Pecan trees (Carya illinoinensis) are nut producing, deciduous trees that can grow to as tall as 100 to 140 feet. They are native trees to regions throughout North America, and areas in Mexico. Pecan trees have graceful, airy foliage and make for attractive additions to any garden. Although its relatively simple to start pecan trees from seed, keep in mind it can take anywhere from 15 to 20 years before they start producing nuts.
Preparing Pecans Seeds
Collect pecan nuts in late fall, October through November. Pecan nuts need to be dried to a certain moisture content. To do this, set them in a location in your home where it's about 65 to 70 degrees F. According to Texas A&M, the kernel moisture needs to be reduced to between 4 and 6 percent. A good way to tell if the moisture level is sufficient is if the pecan kernels snap when they are bent.
Put dampened sand, peat moss or vermiculite into a polythene bag. The bag should be about one half full of the dampened media. Put the pecan nuts into the polythene bag and make sure they are surrounded by the dampened packing media.
Place the polythene bag into your refrigerator, or a location where the temperature will remain about 45 degrees F, and no colder than 30 degrees F. Keep the bag in the refrigerator for about four months. During the cold storage, make sure the packing media in the bag is kept moist. Open the bag every two to three days and spray the packing media with water as needed.
Remove the bag from the refrigerator one week before you want to plant them. Take the pecan seeds out of the bag and place them in a warm location in your home to acclimate them to room temperature. Try to keep the temperature between 60 and 70 degrees F.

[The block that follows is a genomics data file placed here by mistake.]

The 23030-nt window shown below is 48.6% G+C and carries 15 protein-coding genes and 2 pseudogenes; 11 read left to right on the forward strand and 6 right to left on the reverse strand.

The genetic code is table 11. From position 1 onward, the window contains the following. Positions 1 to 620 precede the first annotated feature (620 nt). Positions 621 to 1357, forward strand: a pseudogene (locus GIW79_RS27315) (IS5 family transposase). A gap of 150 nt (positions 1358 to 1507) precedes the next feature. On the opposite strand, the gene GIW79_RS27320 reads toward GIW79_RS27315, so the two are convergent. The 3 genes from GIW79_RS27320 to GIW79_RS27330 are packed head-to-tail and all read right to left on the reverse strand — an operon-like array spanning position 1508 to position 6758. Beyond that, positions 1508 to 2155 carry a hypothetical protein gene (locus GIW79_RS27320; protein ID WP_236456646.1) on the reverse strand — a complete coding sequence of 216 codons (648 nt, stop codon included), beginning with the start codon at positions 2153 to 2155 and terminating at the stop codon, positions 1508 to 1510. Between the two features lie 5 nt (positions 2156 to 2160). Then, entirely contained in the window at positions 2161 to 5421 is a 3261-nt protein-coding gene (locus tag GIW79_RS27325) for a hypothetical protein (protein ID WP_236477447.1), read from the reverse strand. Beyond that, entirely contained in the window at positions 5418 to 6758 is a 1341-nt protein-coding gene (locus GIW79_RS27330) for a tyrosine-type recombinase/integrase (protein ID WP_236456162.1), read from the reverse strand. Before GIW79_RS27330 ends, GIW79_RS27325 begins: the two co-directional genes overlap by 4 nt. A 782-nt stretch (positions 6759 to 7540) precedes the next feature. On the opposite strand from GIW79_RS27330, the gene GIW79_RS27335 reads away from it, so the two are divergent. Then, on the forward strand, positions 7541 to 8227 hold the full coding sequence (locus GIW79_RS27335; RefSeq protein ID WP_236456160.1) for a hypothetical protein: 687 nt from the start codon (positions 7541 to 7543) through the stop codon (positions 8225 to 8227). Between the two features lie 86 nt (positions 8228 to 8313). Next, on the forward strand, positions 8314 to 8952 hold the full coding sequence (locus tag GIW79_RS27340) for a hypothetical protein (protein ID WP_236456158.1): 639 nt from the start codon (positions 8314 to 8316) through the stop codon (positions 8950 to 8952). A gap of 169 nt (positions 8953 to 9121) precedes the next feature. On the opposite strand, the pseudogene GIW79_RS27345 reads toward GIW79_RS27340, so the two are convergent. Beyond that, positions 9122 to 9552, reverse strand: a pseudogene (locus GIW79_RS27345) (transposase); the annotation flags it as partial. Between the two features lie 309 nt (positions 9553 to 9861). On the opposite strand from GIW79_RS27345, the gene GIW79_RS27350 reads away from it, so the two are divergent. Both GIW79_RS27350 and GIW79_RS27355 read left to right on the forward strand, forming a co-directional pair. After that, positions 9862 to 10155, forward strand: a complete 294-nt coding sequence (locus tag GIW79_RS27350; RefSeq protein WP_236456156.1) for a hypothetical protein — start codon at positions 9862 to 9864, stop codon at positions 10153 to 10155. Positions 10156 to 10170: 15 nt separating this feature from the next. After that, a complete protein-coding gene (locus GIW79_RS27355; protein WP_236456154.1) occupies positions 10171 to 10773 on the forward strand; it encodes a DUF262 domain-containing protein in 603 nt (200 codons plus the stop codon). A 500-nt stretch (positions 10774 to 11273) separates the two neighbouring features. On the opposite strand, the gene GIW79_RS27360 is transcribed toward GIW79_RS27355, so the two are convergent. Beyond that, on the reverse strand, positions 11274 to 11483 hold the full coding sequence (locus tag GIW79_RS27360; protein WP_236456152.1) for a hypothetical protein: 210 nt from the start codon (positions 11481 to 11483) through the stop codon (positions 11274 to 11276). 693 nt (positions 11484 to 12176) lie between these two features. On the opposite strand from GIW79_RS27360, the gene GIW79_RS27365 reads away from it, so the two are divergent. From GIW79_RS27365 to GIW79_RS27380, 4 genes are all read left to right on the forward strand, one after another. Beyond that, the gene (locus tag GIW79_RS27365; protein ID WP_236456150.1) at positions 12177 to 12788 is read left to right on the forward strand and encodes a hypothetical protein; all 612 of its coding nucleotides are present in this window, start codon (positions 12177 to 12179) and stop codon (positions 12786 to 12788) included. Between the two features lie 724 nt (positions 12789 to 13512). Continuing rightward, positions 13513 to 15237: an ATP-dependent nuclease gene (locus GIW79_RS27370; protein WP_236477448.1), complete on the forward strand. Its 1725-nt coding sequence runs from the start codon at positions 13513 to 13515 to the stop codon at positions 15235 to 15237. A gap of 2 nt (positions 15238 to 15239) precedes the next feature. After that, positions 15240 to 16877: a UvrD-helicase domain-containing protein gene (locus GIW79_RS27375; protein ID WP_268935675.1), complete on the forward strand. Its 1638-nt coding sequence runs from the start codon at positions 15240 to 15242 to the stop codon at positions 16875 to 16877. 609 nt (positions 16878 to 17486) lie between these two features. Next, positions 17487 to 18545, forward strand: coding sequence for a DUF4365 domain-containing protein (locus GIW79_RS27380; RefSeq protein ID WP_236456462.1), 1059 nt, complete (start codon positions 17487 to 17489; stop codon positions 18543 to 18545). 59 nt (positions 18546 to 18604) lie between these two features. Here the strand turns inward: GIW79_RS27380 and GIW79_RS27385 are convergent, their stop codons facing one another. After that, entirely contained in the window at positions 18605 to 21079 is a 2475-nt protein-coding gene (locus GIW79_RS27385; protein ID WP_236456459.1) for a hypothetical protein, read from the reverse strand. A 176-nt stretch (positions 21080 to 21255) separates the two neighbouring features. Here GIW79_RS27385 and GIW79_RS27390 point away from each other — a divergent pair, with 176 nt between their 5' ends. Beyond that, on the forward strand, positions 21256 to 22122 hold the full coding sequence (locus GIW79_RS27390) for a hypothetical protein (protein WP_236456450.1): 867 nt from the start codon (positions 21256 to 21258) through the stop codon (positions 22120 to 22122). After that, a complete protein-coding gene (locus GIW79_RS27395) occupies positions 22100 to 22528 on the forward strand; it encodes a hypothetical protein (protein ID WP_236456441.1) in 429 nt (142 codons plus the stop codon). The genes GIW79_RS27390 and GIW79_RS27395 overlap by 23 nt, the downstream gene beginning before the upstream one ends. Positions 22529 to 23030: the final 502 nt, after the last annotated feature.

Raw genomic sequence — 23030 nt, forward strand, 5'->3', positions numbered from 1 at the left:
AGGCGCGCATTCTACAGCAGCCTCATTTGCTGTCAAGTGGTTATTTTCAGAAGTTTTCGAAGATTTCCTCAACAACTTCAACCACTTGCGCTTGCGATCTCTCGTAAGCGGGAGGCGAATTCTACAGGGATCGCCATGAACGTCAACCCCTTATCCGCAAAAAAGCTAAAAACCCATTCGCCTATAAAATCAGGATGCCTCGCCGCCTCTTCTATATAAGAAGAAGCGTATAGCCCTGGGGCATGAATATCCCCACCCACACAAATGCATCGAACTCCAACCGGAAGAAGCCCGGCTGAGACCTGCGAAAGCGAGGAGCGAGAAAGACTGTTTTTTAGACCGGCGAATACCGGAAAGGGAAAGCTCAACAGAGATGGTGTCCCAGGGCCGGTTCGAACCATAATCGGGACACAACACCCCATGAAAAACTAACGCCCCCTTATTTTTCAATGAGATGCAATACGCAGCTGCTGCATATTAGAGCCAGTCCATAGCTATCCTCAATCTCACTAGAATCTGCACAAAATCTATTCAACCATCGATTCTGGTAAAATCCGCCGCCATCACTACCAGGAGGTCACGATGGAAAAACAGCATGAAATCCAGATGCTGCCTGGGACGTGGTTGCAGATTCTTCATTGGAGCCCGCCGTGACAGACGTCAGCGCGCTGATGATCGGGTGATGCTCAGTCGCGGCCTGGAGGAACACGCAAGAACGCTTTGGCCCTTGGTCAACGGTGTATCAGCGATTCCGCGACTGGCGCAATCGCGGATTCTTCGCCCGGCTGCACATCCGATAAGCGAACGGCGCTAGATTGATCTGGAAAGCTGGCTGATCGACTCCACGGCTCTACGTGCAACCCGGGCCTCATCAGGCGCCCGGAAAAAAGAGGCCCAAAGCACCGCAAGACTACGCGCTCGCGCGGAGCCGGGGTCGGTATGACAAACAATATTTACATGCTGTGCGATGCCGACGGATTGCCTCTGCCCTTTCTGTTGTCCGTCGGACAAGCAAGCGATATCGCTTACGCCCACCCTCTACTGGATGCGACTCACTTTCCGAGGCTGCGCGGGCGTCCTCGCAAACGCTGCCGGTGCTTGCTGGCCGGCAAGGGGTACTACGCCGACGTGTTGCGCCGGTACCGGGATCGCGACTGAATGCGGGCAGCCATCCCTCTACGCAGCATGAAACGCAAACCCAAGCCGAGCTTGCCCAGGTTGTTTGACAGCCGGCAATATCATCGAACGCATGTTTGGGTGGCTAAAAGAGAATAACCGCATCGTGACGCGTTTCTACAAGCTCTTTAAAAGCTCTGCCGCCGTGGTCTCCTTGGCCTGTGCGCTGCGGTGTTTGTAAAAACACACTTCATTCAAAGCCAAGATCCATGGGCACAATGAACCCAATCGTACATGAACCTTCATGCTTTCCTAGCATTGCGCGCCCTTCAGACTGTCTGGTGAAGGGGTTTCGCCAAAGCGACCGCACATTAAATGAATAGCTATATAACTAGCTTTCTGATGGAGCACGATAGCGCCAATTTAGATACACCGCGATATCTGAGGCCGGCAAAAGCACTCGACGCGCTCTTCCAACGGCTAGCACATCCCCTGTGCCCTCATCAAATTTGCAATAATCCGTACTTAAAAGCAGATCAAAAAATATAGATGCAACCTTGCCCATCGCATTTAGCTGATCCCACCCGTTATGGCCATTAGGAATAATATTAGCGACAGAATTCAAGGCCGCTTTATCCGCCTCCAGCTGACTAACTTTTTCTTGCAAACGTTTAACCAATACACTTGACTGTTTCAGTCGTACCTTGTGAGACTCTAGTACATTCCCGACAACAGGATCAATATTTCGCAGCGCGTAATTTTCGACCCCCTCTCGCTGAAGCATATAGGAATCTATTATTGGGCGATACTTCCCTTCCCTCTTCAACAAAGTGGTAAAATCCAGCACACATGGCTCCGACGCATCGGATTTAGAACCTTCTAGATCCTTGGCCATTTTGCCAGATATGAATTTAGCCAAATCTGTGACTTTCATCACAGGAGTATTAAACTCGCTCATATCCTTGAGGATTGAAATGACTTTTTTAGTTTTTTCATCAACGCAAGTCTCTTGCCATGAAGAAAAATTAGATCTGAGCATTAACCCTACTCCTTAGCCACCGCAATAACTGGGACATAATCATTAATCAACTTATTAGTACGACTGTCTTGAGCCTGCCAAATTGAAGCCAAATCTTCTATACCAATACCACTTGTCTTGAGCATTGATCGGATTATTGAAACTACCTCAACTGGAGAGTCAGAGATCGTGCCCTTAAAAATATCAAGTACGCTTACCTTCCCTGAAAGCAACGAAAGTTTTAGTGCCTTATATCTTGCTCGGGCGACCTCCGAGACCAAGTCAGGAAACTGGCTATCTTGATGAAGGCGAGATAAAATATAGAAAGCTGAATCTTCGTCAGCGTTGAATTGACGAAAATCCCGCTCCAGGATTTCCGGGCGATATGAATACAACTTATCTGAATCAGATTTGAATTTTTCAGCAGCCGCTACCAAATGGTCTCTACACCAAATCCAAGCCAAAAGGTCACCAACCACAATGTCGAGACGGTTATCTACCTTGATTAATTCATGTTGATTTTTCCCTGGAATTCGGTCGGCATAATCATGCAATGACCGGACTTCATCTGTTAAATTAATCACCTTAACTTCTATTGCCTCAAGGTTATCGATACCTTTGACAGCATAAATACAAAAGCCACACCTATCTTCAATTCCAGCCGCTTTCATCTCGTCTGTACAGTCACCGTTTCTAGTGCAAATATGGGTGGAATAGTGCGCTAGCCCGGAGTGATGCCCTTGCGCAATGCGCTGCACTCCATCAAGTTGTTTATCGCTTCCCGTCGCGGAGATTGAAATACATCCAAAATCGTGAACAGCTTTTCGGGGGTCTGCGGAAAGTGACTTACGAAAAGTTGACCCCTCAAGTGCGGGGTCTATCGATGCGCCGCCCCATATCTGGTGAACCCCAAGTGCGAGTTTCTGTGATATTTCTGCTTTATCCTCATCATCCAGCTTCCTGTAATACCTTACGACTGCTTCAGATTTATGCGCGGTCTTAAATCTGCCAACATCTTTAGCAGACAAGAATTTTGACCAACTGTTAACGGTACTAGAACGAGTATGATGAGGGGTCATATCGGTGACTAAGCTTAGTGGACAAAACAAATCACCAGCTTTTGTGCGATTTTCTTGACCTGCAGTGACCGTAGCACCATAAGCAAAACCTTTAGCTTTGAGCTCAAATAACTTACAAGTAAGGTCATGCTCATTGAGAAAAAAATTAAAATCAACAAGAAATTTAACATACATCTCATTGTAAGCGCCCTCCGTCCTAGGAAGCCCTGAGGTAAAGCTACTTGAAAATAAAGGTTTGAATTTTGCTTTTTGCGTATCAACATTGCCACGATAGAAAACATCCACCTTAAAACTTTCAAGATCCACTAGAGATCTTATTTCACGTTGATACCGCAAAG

Planting Pecan Seeds
Remove the pecan seeds from the warm location one day before planting them and let them soak in a bowl of water for 24 hours.
Scoop a humus-rich potting mix into 1-gallon pots until the pots are filled with soil to within 1/2 inch from the top of the rim. Dampen the soil in each of the pots until it is moist to the touch.
Poke holes in the center of each of the 1 gallon pots that are the same width as the pecan seeds. Each of the holes should be 3 to 4 inches deep.
Remove all the pecan nuts from the water after 24 hours. The pecans should show signs of swelling and have a split in them. Plant them immediately after removing them from the water.
Plant one pecan into each 1-gallon pot. Plant them sideways (horizontal) in the pot. Cover each of the pecan seeds with approximately 3 to 4 inches of the potting mix. Germination of pecan seeds varies from one to three months. Pecans are slow-growing trees. After about a year, they should be between 6 and 18 inches tall.
About this Author
Katelyn Lynn is a certified holistic health practitioner who specializes in orthomolecular medicine and preventative modalities. She also has extensive experience in botany and horticulture. Lynn has been writing articles for various websites relating to health and wellness since 2007. She has been published on gardenguides.com. She is currently pursuing a Bachelor of Science in alternative medicine from Everglades University.